The Scarecrow is a made-up character from L. Frank Baum and W.W. Denslow’s 19th century novel The Wonderful Wizard of Oz and its accompanying illustrations. The Scarecrow shows early on that he is brainless and desperately wants one. He’s only two days old, so he’s just naive at this point.
His intelligence is eventually recognised, and he is called “the wisest man in all of Oz,” but he still gives credit to the Wizard for it. He recognises his own limitations and is more than pleased to turn over the reins of power in Oz, which he inherited from the Wizard, to Princess Ozma. He now serves as one of her trusted advisors, albeit he spends more time partying than giving advice.
Who Played The Scarecrow in The Wizard of Oz
More than eight decades after its first release, The Wizard of Oz may still be one of the most widely cherished classic films of all time. However, despite the fact that the film has brought so much happiness to so many people over the years, its creation is surrounded by controversy. The production of the film has yielded a plethora of sad and gloomy anecdotes. One actor’s face was permanently scarred from playing the lovable rogue from L. Frank Baum’s books.
The actors and crew of “The Wizard of Oz,” while appearing in an enchanting picture, were subjected to appalling abuse while making the film. The production allegedly urged Judy Garland, who plays Dorothy Gale, to take narcotics to keep her going. The dog who plays Toto, Terry, was almost run over and killed.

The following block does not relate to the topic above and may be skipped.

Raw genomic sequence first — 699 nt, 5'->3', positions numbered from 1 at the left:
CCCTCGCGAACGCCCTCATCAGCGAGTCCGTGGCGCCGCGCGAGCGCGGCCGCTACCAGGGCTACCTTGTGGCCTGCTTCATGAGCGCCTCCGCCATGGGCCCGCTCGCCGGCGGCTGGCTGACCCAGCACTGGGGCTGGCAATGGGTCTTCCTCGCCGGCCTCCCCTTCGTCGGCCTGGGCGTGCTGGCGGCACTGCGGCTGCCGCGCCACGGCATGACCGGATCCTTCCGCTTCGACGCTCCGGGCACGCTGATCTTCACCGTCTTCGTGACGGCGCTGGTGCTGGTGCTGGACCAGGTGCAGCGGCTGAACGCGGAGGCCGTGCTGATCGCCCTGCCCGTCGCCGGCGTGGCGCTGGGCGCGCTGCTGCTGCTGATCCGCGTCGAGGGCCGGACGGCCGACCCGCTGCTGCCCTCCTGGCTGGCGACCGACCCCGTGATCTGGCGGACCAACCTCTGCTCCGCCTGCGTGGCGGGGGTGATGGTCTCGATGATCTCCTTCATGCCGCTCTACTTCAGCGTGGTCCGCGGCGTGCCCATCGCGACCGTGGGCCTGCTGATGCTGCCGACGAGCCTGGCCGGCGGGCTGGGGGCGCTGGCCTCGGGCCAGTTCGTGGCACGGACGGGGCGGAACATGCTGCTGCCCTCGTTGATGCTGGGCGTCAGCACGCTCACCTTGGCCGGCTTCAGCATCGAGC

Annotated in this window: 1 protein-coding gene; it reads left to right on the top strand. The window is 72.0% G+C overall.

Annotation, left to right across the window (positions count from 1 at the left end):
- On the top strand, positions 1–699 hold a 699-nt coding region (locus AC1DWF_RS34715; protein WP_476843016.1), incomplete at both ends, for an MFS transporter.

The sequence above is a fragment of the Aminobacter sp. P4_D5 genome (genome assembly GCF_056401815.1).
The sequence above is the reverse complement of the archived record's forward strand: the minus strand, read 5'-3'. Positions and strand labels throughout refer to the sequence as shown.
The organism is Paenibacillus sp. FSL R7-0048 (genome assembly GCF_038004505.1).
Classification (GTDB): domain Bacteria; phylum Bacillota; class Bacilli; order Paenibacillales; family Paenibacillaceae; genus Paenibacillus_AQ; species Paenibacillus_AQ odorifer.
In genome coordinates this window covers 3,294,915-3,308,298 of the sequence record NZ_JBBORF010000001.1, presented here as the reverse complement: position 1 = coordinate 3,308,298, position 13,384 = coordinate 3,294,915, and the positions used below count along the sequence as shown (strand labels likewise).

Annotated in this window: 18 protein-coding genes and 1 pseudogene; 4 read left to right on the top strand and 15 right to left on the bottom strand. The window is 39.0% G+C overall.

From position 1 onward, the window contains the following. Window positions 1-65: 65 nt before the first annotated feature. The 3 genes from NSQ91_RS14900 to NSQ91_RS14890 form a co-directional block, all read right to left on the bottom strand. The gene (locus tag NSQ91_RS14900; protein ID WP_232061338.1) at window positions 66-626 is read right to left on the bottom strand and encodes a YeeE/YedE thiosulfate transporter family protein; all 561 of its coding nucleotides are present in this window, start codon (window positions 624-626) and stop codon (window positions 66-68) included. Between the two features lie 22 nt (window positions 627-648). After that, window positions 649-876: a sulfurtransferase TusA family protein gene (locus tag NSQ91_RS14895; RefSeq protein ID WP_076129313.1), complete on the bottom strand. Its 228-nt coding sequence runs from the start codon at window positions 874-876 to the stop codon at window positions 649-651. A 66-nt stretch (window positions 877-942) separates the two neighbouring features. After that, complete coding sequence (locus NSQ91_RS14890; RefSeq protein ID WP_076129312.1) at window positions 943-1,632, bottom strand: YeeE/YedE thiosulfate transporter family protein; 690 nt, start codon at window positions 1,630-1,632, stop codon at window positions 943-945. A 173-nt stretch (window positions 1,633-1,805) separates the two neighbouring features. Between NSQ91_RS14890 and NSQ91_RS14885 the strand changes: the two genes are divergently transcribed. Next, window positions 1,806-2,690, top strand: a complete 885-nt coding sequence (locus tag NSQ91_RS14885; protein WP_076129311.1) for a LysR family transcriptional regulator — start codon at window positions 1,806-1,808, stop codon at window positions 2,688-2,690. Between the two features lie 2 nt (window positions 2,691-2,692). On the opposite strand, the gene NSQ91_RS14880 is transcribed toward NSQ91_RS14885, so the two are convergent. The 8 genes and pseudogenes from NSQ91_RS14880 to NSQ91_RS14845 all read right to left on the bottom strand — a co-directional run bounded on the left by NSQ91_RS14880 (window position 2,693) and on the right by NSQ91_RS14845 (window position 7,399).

In the case of The Wizard of Oz, the make-up disaster that befell several of the actors has become legendary. Margaret Hamilton, who plays the Wicked Witch of the West, and Jack Haley, who portrays the Tin Man, both experienced serious health impacts from the make-up they wore to transform into their characters. Others have also voiced dissatisfaction with the results.
In 1984, when performing in Coronado, California, he said, “I stepped off from the stage and there was nothing there.” Something wasn’t right with my right hip. I was going to perform in another show, but I wasn’t feeling well enough, so I had to back out.
X-rays of his hip revealed that “the cartilage was practically gone,” as the doctor explained to him. A prosthetic hip was implanted in him.
Bolger kept up with the times by narrating a segment in the 1985 anthology film ′′That’s Dancing,′′ which included a Scarecrow dance that was removed from ′′The Wizard of Oz.